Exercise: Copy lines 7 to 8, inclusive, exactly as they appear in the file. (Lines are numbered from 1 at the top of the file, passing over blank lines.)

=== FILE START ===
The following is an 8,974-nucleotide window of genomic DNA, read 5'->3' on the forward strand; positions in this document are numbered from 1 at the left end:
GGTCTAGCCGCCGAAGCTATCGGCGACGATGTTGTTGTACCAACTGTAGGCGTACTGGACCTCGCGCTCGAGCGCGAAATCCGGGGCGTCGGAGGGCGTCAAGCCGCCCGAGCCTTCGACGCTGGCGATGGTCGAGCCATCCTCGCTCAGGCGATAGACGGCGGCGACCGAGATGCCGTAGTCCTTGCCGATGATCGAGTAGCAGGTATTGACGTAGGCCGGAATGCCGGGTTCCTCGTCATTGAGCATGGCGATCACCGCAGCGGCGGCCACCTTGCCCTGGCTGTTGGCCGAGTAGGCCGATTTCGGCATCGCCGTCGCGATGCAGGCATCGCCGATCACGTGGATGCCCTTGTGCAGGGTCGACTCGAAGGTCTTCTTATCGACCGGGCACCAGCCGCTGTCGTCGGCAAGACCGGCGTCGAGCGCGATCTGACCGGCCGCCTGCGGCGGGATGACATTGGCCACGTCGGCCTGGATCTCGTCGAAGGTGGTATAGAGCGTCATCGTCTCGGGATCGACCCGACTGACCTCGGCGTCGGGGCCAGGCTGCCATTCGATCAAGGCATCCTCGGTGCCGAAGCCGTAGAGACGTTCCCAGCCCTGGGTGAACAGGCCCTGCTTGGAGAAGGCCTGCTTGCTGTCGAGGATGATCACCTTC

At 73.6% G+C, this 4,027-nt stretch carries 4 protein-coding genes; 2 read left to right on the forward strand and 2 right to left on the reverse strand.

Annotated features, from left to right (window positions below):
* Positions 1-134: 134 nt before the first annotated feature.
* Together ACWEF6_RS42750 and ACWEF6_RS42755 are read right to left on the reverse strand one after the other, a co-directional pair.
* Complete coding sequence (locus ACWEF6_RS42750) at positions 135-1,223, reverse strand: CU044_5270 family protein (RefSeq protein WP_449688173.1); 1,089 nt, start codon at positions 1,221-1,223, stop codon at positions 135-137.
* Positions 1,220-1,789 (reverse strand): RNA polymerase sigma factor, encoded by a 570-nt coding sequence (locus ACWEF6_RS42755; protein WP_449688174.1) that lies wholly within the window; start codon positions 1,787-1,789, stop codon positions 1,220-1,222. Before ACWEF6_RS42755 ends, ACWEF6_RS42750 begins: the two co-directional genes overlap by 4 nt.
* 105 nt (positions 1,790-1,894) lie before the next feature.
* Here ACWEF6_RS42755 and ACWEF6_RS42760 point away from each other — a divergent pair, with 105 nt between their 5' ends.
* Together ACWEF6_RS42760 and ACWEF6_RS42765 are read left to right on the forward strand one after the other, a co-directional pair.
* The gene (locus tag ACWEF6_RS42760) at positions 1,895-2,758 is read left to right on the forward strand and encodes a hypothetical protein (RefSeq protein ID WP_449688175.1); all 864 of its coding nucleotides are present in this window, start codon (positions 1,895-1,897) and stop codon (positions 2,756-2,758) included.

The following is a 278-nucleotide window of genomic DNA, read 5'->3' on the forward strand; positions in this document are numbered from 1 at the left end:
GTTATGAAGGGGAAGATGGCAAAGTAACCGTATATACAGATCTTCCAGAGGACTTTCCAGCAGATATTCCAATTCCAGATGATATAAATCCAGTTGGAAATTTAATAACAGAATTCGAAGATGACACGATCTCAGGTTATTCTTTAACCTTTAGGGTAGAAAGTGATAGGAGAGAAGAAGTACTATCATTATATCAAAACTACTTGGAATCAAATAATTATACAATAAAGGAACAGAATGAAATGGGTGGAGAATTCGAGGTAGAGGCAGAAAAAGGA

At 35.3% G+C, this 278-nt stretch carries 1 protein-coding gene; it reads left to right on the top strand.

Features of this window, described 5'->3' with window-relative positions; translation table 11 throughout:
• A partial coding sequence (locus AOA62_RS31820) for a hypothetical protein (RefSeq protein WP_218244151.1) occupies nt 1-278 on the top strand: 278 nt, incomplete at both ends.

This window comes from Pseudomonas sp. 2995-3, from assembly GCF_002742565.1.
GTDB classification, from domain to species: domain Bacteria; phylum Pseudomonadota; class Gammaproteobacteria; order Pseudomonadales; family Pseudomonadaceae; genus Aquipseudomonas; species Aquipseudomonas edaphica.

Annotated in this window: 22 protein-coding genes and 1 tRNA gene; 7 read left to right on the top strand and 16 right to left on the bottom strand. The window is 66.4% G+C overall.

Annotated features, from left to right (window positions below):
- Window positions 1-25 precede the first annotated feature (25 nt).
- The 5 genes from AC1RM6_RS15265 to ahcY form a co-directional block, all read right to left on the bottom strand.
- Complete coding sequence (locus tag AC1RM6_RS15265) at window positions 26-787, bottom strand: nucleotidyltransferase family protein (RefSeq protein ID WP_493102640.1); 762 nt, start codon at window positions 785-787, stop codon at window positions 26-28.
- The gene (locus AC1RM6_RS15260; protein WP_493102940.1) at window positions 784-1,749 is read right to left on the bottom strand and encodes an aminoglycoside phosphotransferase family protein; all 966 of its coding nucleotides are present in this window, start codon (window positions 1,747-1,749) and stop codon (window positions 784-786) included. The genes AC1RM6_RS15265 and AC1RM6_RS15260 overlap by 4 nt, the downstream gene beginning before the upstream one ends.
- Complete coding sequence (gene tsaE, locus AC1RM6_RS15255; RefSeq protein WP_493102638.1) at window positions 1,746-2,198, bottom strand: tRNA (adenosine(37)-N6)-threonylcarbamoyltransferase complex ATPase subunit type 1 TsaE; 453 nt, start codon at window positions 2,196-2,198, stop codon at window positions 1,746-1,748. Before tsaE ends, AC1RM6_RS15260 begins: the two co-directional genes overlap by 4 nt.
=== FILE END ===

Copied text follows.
* Complete coding sequence (locus ACWEF6_RS42750) at positions 135-1,223, reverse strand: CU044_5270 family protein (RefSeq protein WP_449688173.1); 1,089 nt, start codon at positions 1,221-1,223, stop codon at positions 135-137.
* Positions 1,220-1,789 (reverse strand): RNA polymerase sigma factor, encoded by a 570-nt coding sequence (locus ACWEF6_RS42755; protein WP_449688174.1) that lies wholly within the window; start codon positions 1,787-1,789, stop codon positions 1,220-1,222. Before ACWEF6_RS42755 ends, ACWEF6_RS42750 begins: the two co-directional genes overlap by 4 nt.